The Clarinet Family

Different sizes from E flat to Contra Bass Clarinet

When somebody talks about "the" clarinet, it is very likely the B flat clarinet is meant. These are by far the most common clarinet, but from the beginning on clarinets were built and played in different sizes and scales. In the early days of clarinets there were even more types than we have today.

E flat, B flat, Alto, Bass, Contra Bass

In the meantime a reduced set has established itself in orchestras that is used by professional players and amateurs alike. This set is part of the modern family that is shown on the picture. All clarinets except the counter base are common in orchestras today.

You will find a description of each type on its own page:

E flat clarinet (the smallest and highest)
A / B flat (Soprano) clarinet ("normal" clarinets)
Alto clarinet in E flat and bassett horn in F
Bass clarinet (the low clarinet) in B
Contra-alto and contra bass clarinet (very low and rare)

The clarinet is a transposing instrument. In the beginning there were clarinets for nearly all scales, but today only B flat, A, and E flat remain (yes, I know there are G / C instruments). If a composer asks for a C clarinet you will have to transpose the notes for your B flat or better for your A clarinet, if you have got one.

Rarely used sizes

The instrument types above are the common ones for the classical symphonic orchestra and harmony orchestras (including marching bands and big bands) of western culture. In other cultures things look different: The traditional Turkish orchestra - which by the way plays music that is harmonically and rhythmically much more complex than that of western style - employs different clarinets, for example a clarinet in G.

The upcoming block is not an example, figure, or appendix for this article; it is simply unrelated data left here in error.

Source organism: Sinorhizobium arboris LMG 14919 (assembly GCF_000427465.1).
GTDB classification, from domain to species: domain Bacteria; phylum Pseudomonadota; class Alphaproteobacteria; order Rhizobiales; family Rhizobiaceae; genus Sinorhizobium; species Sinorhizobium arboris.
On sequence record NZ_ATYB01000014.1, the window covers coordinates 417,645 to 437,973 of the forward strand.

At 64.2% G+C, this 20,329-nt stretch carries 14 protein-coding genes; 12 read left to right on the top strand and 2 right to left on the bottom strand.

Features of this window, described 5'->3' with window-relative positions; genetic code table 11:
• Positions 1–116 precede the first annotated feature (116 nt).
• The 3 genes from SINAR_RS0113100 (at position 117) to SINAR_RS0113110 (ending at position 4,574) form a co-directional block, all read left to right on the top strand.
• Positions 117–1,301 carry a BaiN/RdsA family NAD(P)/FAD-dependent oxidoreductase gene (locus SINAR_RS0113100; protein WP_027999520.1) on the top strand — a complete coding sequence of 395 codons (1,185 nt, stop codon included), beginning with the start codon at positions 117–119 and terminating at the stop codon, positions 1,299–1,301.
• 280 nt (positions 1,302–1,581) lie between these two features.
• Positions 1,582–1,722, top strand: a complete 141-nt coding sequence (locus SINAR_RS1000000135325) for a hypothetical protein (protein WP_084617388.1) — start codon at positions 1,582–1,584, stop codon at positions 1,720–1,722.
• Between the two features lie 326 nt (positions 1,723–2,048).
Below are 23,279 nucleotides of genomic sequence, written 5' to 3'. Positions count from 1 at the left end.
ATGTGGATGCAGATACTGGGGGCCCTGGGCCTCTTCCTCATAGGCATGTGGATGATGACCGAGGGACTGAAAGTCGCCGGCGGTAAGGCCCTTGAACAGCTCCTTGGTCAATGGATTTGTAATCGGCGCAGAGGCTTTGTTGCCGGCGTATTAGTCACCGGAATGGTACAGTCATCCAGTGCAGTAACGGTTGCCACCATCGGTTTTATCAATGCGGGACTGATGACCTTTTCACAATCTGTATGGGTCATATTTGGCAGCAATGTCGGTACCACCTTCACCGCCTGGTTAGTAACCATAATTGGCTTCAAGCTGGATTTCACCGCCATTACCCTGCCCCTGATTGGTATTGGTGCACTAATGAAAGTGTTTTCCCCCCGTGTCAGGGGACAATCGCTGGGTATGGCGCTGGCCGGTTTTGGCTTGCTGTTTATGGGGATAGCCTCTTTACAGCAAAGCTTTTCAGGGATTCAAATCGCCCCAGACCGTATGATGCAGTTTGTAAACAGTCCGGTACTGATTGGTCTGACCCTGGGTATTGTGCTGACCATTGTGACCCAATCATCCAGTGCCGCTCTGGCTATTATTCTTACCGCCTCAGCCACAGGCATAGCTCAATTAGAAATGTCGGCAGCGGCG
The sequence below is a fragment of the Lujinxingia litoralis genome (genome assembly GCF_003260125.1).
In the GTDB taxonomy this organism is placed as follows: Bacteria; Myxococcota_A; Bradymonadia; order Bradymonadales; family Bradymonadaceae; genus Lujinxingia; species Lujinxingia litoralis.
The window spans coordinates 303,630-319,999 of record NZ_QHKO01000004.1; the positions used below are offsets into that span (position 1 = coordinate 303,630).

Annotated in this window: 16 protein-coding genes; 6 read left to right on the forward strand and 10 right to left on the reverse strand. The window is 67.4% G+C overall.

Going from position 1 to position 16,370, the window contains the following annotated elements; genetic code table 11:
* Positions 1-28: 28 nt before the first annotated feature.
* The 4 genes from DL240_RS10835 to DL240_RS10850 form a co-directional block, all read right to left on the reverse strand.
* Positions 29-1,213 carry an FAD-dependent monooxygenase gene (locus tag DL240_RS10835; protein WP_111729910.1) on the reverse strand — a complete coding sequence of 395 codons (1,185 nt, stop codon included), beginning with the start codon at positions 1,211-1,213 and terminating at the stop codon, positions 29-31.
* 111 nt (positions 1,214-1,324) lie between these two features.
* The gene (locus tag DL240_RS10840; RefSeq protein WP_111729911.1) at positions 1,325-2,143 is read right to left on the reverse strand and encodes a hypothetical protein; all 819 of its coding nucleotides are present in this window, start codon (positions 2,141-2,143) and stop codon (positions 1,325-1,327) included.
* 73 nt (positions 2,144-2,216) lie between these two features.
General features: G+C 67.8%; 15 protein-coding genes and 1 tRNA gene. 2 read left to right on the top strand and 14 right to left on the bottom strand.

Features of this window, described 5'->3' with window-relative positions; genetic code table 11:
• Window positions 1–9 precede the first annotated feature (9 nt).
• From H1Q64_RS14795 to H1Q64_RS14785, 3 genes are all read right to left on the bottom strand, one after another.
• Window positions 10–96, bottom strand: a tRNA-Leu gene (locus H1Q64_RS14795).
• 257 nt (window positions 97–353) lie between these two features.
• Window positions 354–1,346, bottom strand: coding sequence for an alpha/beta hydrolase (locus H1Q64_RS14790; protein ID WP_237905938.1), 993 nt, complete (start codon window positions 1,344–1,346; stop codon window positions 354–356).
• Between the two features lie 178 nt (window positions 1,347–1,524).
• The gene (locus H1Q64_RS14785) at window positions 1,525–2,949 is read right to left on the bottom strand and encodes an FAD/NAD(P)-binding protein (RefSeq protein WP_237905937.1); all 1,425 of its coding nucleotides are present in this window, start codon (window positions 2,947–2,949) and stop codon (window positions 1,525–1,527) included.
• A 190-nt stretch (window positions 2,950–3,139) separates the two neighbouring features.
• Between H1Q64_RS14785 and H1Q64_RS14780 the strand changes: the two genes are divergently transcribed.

One reader - Thomas Aigner - writes: "... next to that there are high-G and high A flat clarinets. They are used in vienniese folk music (called "Schrammel-Musik"). In contrast to the E flat clarinet the high-G has a very fine sound. You can have this built by Schwenk und Seggelke, were you find a description of the instrument."

Can't you replace different types with each other?

This is a common question: Isn't it possible, to play - instead of an E flat clarinet - a B flat clarinet, just an octave higher than it is written? Then you could save the money for the E flat clarinet, and it would be enough to have, say, a B flat and a bass clarinet (B flat, too) for all existing literature. You do play the same notes then, don't you?

The answer is NO - this won't work well. In a tutti part, when everybody plays fff, and just harmony is important, it may be difficult for the audience to notice that you used a different instrument. When you have a more prominent part, the difference becomes more obvious: The clarinet's sound differs strongly in the upper and lower register of the instrument. Notes that an E flat clarinet plays in the sonore lower register with strong low overtones would be played in the rather neutral part of the upper register of an A or B flat clarinet. The clarinet is not a cheap synthesizer where every note sounds the same, just at a different frequency. If the composer wanted this effect, and the audience expects it, you better come close to what is expected. In case of emergency you may play a part with another clarinet of similar size (replace A with B flat or bassett horn with alto clarinet, but then you will have a transposition problem with lots of sharps or flats. So if you have to replace one clarinet with another, keep in mind that it will sound differently. Of course it still is better to play the E flat clarinet's part with a B flat clarinet than with a flute.